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Resurrect the Dead: World's First Turbodiesel Mercedes Wagon Had Inline-Five Heart Attack

Mercedes has a traditionally agreed reliable reputation and is probably one of the top five role-model situations when ‘German Engineering’ comes into a conversation as an undeniable proof of high-class craftsmanship. While this theorem might not hold water in this computer day and age of atrocious careless consumerism, there was a time not too long ago when the European brand built its cars by smelting Thor’s hammer and casting it in a five-cylinder diesel engine – the unbreakable 300 turbodiesel of the late seventies.
1981 Merceddes-Benz 300TD Turbo 35 photos
Photo: YouTube/WD Detailing
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Multiple accounts of the legendary W123 Mercedes-Benz running smoothly for over one million kilometers (some 620,000 miles) with no significant mechanical issues are easy to find. There are reports of examples going well over one million miles (1.6 million kilometers) with nothing but fresh oil, regular maintenance, and smiles per gallon. In the late eighties, when the 300Ds would reach said milestones, the Mercedes-Benz cars found their way to Africa or Latin America, where they would endure for decades with impeccable resilience.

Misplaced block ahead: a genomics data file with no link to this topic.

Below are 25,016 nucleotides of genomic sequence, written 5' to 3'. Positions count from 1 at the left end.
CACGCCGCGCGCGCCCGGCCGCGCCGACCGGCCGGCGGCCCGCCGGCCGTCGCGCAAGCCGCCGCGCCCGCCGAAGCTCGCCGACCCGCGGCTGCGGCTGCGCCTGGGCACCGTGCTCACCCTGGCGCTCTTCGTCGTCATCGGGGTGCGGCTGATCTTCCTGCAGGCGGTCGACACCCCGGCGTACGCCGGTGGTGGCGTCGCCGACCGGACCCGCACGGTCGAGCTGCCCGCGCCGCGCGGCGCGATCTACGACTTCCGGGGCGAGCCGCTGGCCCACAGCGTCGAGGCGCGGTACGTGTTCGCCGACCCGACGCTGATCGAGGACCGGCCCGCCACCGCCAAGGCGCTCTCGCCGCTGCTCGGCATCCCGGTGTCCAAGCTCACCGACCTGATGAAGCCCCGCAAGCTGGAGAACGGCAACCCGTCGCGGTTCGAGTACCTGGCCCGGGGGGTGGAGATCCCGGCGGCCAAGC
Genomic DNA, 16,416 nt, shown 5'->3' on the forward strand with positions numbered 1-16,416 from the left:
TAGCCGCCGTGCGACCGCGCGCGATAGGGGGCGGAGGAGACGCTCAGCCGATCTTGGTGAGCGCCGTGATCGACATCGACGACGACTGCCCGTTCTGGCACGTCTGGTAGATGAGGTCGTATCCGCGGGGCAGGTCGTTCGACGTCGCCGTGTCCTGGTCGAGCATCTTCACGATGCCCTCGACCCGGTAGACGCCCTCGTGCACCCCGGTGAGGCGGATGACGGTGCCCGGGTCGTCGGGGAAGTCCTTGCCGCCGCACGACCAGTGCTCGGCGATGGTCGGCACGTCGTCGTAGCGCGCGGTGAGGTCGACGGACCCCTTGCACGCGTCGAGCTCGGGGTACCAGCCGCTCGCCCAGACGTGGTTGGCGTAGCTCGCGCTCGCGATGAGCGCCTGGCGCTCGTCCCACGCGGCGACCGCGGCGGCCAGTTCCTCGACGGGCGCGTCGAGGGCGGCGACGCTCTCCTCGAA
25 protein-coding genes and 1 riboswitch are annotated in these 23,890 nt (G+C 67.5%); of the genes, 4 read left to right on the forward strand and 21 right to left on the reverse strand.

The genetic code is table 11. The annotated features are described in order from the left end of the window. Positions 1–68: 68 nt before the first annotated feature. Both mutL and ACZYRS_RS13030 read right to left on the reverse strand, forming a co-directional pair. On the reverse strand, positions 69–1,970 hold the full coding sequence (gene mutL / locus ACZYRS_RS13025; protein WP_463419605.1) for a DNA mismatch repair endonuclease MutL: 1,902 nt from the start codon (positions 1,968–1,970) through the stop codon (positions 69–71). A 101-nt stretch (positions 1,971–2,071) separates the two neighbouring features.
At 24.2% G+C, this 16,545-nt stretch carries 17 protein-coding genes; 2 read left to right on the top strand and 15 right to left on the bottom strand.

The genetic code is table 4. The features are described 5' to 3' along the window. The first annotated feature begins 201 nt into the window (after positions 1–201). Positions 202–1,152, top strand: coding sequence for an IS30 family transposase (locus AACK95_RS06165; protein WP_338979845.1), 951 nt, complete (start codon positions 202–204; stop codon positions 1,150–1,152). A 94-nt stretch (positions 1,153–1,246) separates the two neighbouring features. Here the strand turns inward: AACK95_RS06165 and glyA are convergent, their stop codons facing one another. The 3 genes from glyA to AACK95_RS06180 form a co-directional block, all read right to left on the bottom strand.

In popular culture, frequent jokes about the extremely high standards of said importing countries claimed that the third-world drivers were so severe in their requirements that a one-million-mile break-in was necessary to prove the Mercs were up to their needs. While it’s a folklore tale about a sturdy automobile, the truth is those cars and their engines were made to last for as long as the road lasted (asphalt or not).

The 300D inline-five debuted in 1979 as the world’s first turbodiesel passenger car in the W123 Mercedes-Benz and was dedicated to the European market. Two years later, the Americans understood what proper Diesel technology was about. The sales literature of the time touted, ‘Unlike many Diesels which are simply converted gasoline engines, Mercedes-Benz has designed this engine from the ground up to meet the rigorous compression requirements of the Diesel.’